Thanks to the assimilation of Kim Kardashian and her roving replicants — we’re now saddled with magazine covers that are blurred with the interchangeable faces of White girls that are connected to familial dynasties — with interludes from the defaults that provide color — but not too much to drown the recognizable blueprint.
Gone are the days of unearthing hidden gems in their prime during scheduled jaunts in the most spectacular places or even while taking a break at a random mall in Des Moines. We can no longer make dreams come true because there’s simply not enough time or fuel to feed the imagination.
There’s only the assignment of stolen goods and the blandness of amassing enough popularity to woo the attention of withered brands that are holding on by a thread.
The fashion industry is a laughable weakling that isn’t too shy or even ashamed to admit that the past was a sham of a run and now the present belongs to those who couldn’t shape up their lookbook — and therefore resorted to the skill of raping other cultures for the privilege of bullying others with their entitlement.
It’s not fair to give Kim Kardashian West all that power by thanking her for finally bringing what was once regarded as an unshakable establishment that took itself way too seriously — to its knees — but here we are — and there’s no denying the loud roar of cowardly lions.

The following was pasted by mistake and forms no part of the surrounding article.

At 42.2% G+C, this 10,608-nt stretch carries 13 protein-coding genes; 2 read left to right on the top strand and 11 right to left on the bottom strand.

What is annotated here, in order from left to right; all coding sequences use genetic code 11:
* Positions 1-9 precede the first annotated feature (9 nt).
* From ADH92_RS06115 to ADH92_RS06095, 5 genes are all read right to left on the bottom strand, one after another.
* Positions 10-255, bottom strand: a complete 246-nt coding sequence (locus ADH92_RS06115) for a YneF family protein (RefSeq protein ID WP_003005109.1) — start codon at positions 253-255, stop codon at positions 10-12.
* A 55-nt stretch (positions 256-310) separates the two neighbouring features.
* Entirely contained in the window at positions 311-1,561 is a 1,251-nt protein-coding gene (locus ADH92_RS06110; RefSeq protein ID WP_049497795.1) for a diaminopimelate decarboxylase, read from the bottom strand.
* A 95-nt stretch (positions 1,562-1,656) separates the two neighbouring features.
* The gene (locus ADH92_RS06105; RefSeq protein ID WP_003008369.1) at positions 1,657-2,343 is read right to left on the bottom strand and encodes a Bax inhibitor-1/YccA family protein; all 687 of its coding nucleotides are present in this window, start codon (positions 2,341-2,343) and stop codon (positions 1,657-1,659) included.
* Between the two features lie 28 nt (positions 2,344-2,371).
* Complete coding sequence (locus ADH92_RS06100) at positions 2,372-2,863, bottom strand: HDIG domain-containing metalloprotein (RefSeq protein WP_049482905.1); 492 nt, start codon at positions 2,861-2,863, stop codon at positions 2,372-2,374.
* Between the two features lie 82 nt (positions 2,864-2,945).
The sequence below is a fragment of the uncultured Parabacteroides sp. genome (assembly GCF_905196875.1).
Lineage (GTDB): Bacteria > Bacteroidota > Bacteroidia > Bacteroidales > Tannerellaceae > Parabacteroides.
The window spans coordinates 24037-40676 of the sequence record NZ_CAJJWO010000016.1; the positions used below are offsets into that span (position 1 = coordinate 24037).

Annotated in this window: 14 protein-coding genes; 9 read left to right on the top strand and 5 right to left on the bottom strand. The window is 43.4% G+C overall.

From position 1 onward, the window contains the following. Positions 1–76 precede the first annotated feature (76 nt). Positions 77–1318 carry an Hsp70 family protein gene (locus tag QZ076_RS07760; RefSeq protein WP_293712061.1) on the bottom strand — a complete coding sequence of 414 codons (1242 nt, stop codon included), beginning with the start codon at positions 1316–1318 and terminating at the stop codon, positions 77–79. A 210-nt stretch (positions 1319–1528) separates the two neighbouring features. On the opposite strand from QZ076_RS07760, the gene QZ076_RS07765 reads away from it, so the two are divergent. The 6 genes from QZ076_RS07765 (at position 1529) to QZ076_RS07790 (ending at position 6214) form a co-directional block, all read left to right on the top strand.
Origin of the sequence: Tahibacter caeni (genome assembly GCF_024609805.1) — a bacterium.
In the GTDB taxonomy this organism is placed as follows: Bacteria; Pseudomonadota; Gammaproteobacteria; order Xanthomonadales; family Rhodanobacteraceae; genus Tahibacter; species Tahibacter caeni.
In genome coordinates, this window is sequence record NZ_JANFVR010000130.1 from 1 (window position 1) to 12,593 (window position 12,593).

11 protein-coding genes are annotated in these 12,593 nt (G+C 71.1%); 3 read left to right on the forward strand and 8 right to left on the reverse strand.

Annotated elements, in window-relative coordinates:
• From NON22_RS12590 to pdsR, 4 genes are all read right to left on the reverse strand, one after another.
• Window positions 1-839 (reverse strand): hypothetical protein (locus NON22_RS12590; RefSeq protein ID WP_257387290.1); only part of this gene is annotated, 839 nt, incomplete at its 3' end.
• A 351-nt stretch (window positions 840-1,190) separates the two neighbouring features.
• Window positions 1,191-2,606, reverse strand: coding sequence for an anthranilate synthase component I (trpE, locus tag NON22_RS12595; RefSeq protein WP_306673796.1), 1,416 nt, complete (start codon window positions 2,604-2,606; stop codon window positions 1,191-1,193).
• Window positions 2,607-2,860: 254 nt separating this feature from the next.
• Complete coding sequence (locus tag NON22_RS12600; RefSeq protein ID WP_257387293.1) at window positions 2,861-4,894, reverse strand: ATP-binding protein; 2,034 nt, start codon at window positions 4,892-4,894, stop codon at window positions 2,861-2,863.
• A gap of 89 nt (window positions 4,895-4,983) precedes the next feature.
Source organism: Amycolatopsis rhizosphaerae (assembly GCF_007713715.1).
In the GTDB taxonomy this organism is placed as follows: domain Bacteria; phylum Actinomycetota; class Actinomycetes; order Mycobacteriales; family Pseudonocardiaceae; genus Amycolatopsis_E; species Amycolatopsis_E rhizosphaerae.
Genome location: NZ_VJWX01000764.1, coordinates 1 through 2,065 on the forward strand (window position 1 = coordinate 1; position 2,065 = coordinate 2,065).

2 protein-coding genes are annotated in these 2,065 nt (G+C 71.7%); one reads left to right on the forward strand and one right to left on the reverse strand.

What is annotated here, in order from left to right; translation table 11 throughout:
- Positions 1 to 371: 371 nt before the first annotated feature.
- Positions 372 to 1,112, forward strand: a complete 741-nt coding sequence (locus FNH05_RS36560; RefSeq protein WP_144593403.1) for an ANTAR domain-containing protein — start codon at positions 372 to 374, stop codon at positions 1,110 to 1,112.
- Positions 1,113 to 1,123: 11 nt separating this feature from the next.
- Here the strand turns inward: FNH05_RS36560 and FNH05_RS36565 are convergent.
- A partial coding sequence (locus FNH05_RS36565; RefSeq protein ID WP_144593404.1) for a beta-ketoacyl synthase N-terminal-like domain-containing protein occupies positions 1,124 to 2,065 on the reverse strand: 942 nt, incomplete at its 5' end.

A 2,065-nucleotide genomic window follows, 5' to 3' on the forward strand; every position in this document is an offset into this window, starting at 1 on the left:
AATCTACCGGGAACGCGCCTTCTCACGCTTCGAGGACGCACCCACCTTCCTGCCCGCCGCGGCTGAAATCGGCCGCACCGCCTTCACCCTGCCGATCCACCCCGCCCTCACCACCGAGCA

When Diane von Furstenberg casually declares that “we can’t ignore this world” — it’s a jarring signal that those who spent their time ignoring the world while existing in the paradise that all of us wanted access to by any means necessary — are now ready to be replaced with the sensibilities that would’ve balked at the sight of anything resembling “a Kardashian.”
Just as we welcome the challenges of having a White supremacist with a filthy mouth and sour disposition as president — we also have to entertain this polluted climate — that demands excellence and accolades before we even comprehend the scope of our talents — because that development demands the approval of followers — our current lifeblood.
The forecast for an industry that used to be relentless about forecasting is actually quite bright. The mighty will fall — and it will be quite a steep drop from the top.
The Kardashians will eventually get tired of being Black and try to revert back to what is no longer available. Trends will come and go and ultimately get stuck in neutral.
And the generations that were born to restore original settings will take over — and aggressively find ways to make an ailing community strong from the inside out — beginning with the dare to dream and the death of numbers.